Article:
Serbian coal fired power generation for beginners

, News Serbia Energy

The Serbian power sector consists mainly of thermal power plants fueled by domestic lignite and hydro power plants with total installed capacity of 7,500 MW excluding the plants in Kosovo. More than 65% of the electricity is generated by coal-fired power stations with an annual lignite consumption of around 37 Mt. The company in charge for the Serbian power system is public utility “Elektro Privreda Srbije” – EPS and at the moment the only large electricity producer in Serbia. Lignite represents almost 90% of the country’s energy resources, whereas oil and gas represent less than 10%. All active coal mines in Serbia operate within EPS.

The system includes 6 lignite fueled thermal power plants (TPPs) with an installed capacity of 4.260 MW, 9 hydro power plants (HPPs) with a total installed capacity of 2.840 MW. The rest of the system presents CHP plants with the total installed capacity of 387 MW and fueled mainly by mazut (imported from Russia).

Most of the plants have been operational for more than 30 years, with some of them older than 40 years. The balance of electricity production by source and unit, and the fuels use have been established for the base year 2010 and the preceding years 2007-2009.

A public company, the Coal Mining Basin “Kolubara”, is Serbia’s biggest producer of coal. Its main activity, based in the Miocene lignite basin, covers an area of 600 km² with remaining mineable reserves of 2.2 billion tonnes, with an estimated average heating value of 7,600 GJ/tonne. Four open-pit mines operate in this basin —Field B, Field D, Tamnava-East and Tamnava-West— all of which are equipped with the most up-to-date continuous mining systems for overburden removal (49.5 Mm3/year capacity) and facilities for a 27.5 Mt annual production of lignite. The Kostolac Miocene lignite basin, located 90 km east of Belgrade, has remaining reserves of 700 Mt. The lignite is extracted from three open-pit mines —Klenovnik, Cirikovac and Drmno— at an annual rate of 9.2 Mt with 30 Mm3 of overburden.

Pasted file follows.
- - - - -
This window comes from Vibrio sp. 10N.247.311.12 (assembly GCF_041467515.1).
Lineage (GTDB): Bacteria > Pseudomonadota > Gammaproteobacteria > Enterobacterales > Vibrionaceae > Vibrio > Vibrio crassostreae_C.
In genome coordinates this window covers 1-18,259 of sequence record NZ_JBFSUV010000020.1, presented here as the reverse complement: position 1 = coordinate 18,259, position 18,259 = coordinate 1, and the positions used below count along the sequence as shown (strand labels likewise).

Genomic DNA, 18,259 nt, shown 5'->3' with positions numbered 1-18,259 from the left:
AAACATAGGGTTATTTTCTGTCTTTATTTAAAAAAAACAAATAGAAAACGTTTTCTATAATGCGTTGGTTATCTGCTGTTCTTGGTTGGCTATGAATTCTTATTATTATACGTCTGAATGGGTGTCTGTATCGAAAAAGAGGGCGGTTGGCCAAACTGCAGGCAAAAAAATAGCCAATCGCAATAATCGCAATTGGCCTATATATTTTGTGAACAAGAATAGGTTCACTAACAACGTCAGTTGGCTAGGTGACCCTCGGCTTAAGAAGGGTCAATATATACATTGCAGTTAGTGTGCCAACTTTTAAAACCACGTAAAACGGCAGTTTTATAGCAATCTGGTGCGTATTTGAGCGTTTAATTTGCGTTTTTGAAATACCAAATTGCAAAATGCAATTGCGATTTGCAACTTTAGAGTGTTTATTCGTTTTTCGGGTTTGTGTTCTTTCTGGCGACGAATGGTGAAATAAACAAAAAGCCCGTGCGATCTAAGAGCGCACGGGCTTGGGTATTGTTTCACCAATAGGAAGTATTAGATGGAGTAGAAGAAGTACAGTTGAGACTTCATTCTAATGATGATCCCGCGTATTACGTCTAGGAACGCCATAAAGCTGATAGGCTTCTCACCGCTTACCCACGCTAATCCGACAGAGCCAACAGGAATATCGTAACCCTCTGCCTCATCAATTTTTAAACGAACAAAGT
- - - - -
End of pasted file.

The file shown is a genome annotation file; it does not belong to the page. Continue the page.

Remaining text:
In Serbia, the underground-based coal mining is made in the Public Enterprise for underground coal mining Resavica (PE UCM Resavica). PE UCM Resavica is a unified Public Enterprise and the production is made in 8 mines with 11 pits, namely: Anthracite Mine Vrška Čuka, Ibar Collieries, Brown Coal Mine Rembas, Brown Coal Mine Bogovina, Brown Coal Mine Soko, Brown Coal Mine Jasenovac, Brown Lignite Coal Mine Štavalj and Brown Lignite Coal Mine Lubnica.

Source Serbia Energy Magazine